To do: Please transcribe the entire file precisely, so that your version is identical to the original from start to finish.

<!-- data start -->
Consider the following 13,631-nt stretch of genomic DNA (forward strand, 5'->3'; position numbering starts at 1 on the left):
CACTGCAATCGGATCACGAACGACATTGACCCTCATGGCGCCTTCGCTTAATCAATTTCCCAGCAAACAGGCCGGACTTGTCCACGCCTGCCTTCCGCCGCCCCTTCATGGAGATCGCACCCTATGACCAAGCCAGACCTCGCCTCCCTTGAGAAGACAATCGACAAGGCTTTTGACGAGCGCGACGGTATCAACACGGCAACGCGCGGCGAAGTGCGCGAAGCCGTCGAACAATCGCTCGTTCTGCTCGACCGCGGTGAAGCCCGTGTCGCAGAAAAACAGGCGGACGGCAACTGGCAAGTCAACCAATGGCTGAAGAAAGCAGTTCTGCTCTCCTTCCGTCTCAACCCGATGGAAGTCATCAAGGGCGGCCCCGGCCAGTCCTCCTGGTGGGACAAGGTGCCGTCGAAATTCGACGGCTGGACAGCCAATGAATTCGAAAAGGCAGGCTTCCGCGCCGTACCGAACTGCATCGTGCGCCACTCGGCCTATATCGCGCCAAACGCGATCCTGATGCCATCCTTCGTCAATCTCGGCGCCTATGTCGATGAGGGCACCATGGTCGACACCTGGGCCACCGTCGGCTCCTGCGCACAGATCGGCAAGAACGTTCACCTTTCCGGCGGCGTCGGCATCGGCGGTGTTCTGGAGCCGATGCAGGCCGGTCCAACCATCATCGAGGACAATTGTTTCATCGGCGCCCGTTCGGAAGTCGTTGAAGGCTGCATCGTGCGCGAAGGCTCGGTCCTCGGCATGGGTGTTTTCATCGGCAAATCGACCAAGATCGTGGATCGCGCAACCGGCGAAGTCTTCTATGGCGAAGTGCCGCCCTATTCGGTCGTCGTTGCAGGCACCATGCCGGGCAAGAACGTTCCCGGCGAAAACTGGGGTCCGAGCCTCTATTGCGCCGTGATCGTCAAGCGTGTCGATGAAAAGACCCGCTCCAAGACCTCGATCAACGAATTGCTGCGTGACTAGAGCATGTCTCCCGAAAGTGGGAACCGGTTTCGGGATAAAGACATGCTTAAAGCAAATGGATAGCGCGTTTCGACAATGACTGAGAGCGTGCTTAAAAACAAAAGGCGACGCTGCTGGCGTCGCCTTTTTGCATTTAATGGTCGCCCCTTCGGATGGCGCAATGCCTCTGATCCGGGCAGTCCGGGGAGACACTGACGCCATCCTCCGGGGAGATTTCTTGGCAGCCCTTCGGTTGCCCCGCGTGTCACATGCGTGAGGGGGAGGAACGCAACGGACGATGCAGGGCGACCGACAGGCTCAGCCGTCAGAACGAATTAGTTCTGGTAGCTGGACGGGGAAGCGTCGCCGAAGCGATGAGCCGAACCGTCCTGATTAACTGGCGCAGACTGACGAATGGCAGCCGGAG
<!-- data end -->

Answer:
Consider the following 13,631-nt stretch of genomic DNA (forward strand, 5'->3'; position numbering starts at 1 on the left):
CACTGCAATCGGATCACGAACGACATTGACCCTCATGGCGCCTTCGCTTAATCAATTTCCCAGCAAACAGGCCGGACTTGTCCACGCCTGCCTTCCGCCGCCCCTTCATGGAGATCGCACCCTATGACCAAGCCAGACCTCGCCTCCCTTGAGAAGACAATCGACAAGGCTTTTGACGAGCGCGACGGTATCAACACGGCAACGCGCGGCGAAGTGCGCGAAGCCGTCGAACAATCGCTCGTTCTGCTCGACCGCGGTGAAGCCCGTGTCGCAGAAAAACAGGCGGACGGCAACTGGCAAGTCAACCAATGGCTGAAGAAAGCAGTTCTGCTCTCCTTCCGTCTCAACCCGATGGAAGTCATCAAGGGCGGCCCCGGCCAGTCCTCCTGGTGGGACAAGGTGCCGTCGAAATTCGACGGCTGGACAGCCAATGAATTCGAAAAGGCAGGCTTCCGCGCCGTACCGAACTGCATCGTGCGCCACTCGGCCTATATCGCGCCAAACGCGATCCTGATGCCATCCTTCGTCAATCTCGGCGCCTATGTCGATGAGGGCACCATGGTCGACACCTGGGCCACCGTCGGCTCCTGCGCACAGATCGGCAAGAACGTTCACCTTTCCGGCGGCGTCGGCATCGGCGGTGTTCTGGAGCCGATGCAGGCCGGTCCAACCATCATCGAGGACAATTGTTTCATCGGCGCCCGTTCGGAAGTCGTTGAAGGCTGCATCGTGCGCGAAGGCTCGGTCCTCGGCATGGGTGTTTTCATCGGCAAATCGACCAAGATCGTGGATCGCGCAACCGGCGAAGTCTTCTATGGCGAAGTGCCGCCCTATTCGGTCGTCGTTGCAGGCACCATGCCGGGCAAGAACGTTCCCGGCGAAAACTGGGGTCCGAGCCTCTATTGCGCCGTGATCGTCAAGCGTGTCGATGAAAAGACCCGCTCCAAGACCTCGATCAACGAATTGCTGCGTGACTAGAGCATGTCTCCCGAAAGTGGGAACCGGTTTCGGGATAAAGACATGCTTAAAGCAAATGGATAGCGCGTTTCGACAATGACTGAGAGCGTGCTTAAAAACAAAAGGCGACGCTGCTGGCGTCGCCTTTTTGCATTTAATGGTCGCCCCTTCGGATGGCGCAATGCCTCTGATCCGGGCAGTCCGGGGAGACACTGACGCCATCCTCCGGGGAGATTTCTTGGCAGCCCTTCGGTTGCCCCGCGTGTCACATGCGTGAGGGGGAGGAACGCAACGGACGATGCAGGGCGACCGACAGGCTCAGCCGTCAGAACGAATTAGTTCTGGTAGCTGGACGGGGAAGCGTCGCCGAAGCGATGAGCCGAACCGTCCTGATTAACTGGCGCAGACTGACGAATGGCAGCCGGAG